Companies are struggling to keep up with the fast pace of international e-commerce


Ecommerce challenges

Ecommerce challenges

The current trade economy has been a difficult one: In the past year, air and ocean cargo shipments have dropped; cargo theft has risen; global unrest, weather and natural disasters have slowed international shipments; free trade agreements have fallen through; and politics — from the Brexit vote to the U.S. election of Donald Trump — have countries taking a new position of “deglobalization.”

Yet despite the difficult trade climate, there is one avenue of international business that continues to see dramatic gains: e-commerce. And with international online sales rising, and more companies entering these markets, trade is bound to be bolstered by cross-border internet retail sales.

Companies are struggling to keep up with the fast pace of international e-commerce

For companies seeing the growth in their online sales, or looking to enter the marketplace, there are some challenges that need to be addressed. According to a recent report from the American Association of Exporters and Importers (AAEI) and global trade management company Amber Road, a full three-quarters of the businesses surveyed have an e-commerce component.

Nearly half of these companies do business in more than 50 countries. For 35% of them,  cross-border e-commerce contributes more than half of their sales. According to the report,

The growth of online sales is currently outpacing that of brick-and-mortar retail sales three to one.

The cross-border e-commerce industry is expected to grow to more than $1-trillion by 2020.

Companies who wish to capitalize on that growth must learn to provide customers with an easy online shopping experience and excellent customer service, the report states. To do that, companies must effectively manage the supply chain from the production and shipment of a quality good, to cross-border delivery through to the end customer. Some of the challenges for businesses dealing with international e-commerce along the supply chain include:

  • Establishing a secure cyber environment in which to do business with customers;
  • Finding suppliers and manufacturers who will produce quality goods that will hold up to high customer standards;
  • Creating a visible supply chain that allows customers to track their shipments easily;
  • Properly classifying goods for trouble-free customs transactions;
  • Avoiding fines and fees by following the trade regulations of each country;
  • Safely and securely transporting goods;
  • Monitoring the costs and fees associated with transporting goods across borders, and;
  • Having a reverse-logistics process in place, as 30% of online holiday purchases were returned, compared to 10% of holiday purchases made in stores, according to the National Retail Federation.

Addressing the challenges of cross-border e-commerce

In the end, e-commerce companies who fail to address the challenges of doing business internationally face serious risks. Some of those risks include:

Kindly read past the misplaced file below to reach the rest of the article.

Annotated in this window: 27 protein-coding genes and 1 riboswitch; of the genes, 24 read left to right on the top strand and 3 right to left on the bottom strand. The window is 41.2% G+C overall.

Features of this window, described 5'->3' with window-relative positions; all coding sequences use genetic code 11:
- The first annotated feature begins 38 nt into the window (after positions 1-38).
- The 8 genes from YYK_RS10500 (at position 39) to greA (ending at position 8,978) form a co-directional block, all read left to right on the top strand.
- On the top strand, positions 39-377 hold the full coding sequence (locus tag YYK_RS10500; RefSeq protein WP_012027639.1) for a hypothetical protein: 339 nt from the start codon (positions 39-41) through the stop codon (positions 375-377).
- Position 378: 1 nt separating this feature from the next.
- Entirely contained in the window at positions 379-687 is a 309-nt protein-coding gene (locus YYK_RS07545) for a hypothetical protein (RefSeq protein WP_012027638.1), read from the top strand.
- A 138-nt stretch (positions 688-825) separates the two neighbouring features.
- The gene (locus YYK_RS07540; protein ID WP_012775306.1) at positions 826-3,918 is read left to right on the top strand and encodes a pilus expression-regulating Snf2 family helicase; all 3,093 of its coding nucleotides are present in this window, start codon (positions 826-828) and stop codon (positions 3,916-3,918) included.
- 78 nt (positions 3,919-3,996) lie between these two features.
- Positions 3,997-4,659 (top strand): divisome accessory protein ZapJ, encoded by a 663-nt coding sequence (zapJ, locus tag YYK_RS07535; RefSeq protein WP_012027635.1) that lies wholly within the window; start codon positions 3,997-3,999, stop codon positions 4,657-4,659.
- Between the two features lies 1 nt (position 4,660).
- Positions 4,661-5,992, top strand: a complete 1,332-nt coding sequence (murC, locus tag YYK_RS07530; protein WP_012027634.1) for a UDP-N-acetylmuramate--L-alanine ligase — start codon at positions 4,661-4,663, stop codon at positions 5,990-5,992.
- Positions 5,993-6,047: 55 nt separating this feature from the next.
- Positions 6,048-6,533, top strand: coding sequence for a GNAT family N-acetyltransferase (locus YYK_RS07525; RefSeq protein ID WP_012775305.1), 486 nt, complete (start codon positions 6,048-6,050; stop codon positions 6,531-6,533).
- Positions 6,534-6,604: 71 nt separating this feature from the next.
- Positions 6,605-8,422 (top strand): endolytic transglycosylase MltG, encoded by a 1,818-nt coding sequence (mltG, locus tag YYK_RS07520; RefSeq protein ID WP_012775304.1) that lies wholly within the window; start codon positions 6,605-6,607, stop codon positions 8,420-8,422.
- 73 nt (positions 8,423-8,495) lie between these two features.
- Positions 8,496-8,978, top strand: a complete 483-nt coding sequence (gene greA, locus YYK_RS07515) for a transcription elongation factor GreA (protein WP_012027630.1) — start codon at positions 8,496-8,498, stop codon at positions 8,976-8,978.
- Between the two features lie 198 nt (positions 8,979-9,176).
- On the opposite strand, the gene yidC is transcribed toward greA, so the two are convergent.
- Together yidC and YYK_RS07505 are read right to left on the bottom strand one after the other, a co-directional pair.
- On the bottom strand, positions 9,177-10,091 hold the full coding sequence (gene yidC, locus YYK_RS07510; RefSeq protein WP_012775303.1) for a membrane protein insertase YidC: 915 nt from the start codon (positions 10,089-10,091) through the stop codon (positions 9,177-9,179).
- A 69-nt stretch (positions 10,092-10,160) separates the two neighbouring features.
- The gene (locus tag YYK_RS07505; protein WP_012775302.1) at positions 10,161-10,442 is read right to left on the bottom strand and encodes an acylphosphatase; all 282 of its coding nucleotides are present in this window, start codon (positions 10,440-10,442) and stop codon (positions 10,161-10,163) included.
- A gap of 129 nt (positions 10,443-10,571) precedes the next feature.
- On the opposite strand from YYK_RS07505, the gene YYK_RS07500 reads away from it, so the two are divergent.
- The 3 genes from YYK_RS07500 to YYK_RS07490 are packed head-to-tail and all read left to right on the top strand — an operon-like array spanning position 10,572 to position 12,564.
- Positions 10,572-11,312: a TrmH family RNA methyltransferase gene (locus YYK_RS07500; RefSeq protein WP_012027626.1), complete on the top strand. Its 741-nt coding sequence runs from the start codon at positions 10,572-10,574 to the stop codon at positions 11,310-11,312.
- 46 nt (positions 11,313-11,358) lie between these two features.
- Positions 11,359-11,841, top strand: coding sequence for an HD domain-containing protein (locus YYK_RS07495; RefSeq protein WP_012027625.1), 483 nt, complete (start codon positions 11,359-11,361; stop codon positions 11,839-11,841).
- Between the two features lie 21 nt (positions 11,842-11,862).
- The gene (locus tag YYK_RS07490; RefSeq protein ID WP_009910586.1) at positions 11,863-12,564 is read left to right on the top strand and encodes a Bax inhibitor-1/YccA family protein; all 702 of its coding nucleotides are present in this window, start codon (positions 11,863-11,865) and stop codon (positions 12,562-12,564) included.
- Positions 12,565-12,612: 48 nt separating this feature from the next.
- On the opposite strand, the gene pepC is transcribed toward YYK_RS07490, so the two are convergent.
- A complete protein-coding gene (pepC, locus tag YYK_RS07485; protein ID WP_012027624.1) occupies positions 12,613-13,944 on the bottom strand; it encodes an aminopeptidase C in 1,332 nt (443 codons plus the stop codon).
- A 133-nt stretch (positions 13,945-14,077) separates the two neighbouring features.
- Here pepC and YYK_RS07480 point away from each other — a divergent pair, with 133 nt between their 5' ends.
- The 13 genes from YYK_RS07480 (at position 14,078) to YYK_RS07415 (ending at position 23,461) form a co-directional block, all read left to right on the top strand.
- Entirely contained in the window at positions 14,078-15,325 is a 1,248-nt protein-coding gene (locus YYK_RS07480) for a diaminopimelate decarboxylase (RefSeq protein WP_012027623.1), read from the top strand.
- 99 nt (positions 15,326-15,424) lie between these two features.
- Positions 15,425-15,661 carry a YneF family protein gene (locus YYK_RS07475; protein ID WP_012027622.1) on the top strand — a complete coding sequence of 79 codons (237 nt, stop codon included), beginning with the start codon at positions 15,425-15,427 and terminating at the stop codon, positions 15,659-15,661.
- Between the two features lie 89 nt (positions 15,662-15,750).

• Negative publicity, lost business and association with privacy concerns due to cyber security breaches (think Target);
  • Brand damage and costs of issuing refunds and replacements to deal with quality control issues (think of Samsung’s exploding Galaxy Note 7 recall);
  • Lost revenue from unanticipated fees and fines or improperly calculating the cost of customs, and;
  • Dissatisfied customers due to shipping delays, lost shipments, poor shipment tracking or a strict return policy due to a lack of effective reverse logistics.

In all, 29% of the e-commerce retailers reported that they have already seen the negative impacts of cross-border commerce challenges.

At the same time, fewer than 30% of survey respondents stated they had a management system in place to help them classify their shipments for customs, determine shipping rates, screen parties to see if they appear on any sanctions lists, or real-time shipment tracking for customers and logistics team members.

In the end, effective e-commerce depends on companies implementing systems that will help them to identify quality suppliers, offer secure cyber exchanges, navigate customs and trade laws, track shipments accurately and offer reverse logistics for customer returns.

More and more, software solutions are becoming available for international e-commerce businesses, and countries and international trade bodies are working to make cross-border sales easier on businesses. Companies who implement trade protocols, monitor and improve their trade management process will benefit from the steady and intractable growth of international e-commerce.

Disclaimer: The opinions expressed in this article are those of the contributing author, and do not necessarily reflect those of the Forum for International Trade Training.

About the author

Author: Jennifer Nesbitt

Jennifer Nesbitt is a New York-based freelance copywriter. A former journalist and graduate of Penn State University, Jennifer now writes about a variety of topics, including business, technology and marketing. She is passionate about helping companies develop their brands by providing compelling copy that adds value to their online presence.

disqus comments

Leave a Reply

Your email address will not be published. Required fields are marked *